British Company Taps Into Power of the Sea

22 September 2009 (Last Updated September 22nd, 2009 18:30)

British wave power company Aquamarine Power says it will have technology that can create power from small waves commercially available by 2014. Aquamarine's Oyster wave energy converter can be used near shore in depths of approximately 10–12m. It can also operate in har

British wave power company Aquamarine Power says it will have technology that can create power from small waves commercially available by 2014.

Aquamarine's Oyster wave energy converter can be used near shore in depths of approximately 10–12m.

It can also operate in harsh seas as it has minimal moving parts and all of its electrical parts are onshore.

The Oyster system features a hinged flap linked to the seabed at a depth of nearly 10m. Every passing wave moves the flap, which drives a hydraulic piston to supply high-pressure water to an onshore turbine that produces electricity.

A full-scale demonstrator of the device has now been successfully used at a testing berth at the Orkney-based European Marine Energy Centre.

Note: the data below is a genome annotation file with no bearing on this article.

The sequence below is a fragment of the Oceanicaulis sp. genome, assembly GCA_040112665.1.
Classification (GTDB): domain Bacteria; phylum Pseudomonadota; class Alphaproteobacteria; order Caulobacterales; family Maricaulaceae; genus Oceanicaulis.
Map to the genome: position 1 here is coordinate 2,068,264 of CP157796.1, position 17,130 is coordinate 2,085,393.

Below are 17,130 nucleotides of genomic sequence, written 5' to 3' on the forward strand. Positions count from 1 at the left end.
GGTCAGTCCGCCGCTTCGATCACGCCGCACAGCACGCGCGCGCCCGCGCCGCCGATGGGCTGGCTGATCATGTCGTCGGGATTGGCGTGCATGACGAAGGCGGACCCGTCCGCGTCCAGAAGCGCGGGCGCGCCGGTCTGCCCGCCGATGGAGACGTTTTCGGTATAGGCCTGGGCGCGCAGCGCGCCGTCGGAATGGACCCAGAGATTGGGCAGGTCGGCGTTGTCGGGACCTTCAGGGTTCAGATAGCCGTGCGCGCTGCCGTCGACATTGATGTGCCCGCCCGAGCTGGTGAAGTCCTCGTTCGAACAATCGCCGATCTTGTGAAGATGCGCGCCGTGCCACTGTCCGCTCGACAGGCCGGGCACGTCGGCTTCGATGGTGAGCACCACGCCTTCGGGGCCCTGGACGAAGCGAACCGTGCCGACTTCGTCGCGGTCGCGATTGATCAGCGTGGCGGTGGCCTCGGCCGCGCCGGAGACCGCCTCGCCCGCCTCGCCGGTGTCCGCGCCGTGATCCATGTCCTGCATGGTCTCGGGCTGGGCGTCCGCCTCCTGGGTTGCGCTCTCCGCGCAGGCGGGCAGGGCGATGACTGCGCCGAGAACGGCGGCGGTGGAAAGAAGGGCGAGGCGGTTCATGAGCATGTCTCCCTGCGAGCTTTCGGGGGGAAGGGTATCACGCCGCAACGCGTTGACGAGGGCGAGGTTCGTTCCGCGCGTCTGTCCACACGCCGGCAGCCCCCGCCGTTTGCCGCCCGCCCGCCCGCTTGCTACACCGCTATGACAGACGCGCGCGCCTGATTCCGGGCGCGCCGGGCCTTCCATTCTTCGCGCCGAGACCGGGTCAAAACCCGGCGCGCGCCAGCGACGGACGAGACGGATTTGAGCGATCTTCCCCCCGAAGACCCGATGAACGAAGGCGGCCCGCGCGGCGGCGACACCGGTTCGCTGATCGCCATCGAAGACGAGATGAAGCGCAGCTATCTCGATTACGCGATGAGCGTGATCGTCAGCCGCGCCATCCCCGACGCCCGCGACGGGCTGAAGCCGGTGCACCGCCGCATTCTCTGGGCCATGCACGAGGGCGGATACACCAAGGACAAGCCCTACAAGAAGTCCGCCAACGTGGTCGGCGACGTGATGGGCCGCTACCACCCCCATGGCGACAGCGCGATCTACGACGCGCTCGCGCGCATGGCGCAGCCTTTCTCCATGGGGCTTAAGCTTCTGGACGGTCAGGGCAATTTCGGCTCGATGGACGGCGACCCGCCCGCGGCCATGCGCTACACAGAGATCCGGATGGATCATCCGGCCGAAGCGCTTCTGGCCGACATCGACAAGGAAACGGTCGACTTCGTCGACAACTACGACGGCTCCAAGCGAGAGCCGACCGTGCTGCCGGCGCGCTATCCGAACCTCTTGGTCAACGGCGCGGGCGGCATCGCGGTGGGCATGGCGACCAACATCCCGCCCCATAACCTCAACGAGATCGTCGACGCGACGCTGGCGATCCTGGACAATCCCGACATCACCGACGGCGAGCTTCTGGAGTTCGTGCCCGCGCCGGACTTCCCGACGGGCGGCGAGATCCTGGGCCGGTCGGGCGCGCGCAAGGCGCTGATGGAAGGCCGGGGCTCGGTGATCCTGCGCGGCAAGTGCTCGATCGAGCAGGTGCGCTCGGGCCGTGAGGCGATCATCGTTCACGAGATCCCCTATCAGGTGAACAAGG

Work is in progress to link Oyster to subsea pipelines that will supply high-pressure fresh water to an onshore turbine.

Once Oyster commences power generation, a full-scale two-year offshore testing programme will begin.

Oyster has already demonstrated it can generate power on a commercial scale during onshore testing at the New and Renewable Energy Centre, close to Newcastle.

Aquamarine has signed an agreement with Scottish and Southern Energy's renewable energy division Airtricity to develop marine energy sites with up to 1,000MW of installed capacity using Oyster technology by 2020.

Aquamarine raised £10m in its initial round of fundraising to finance the Oyster testing programme. An additional £40m is required for commercialisation.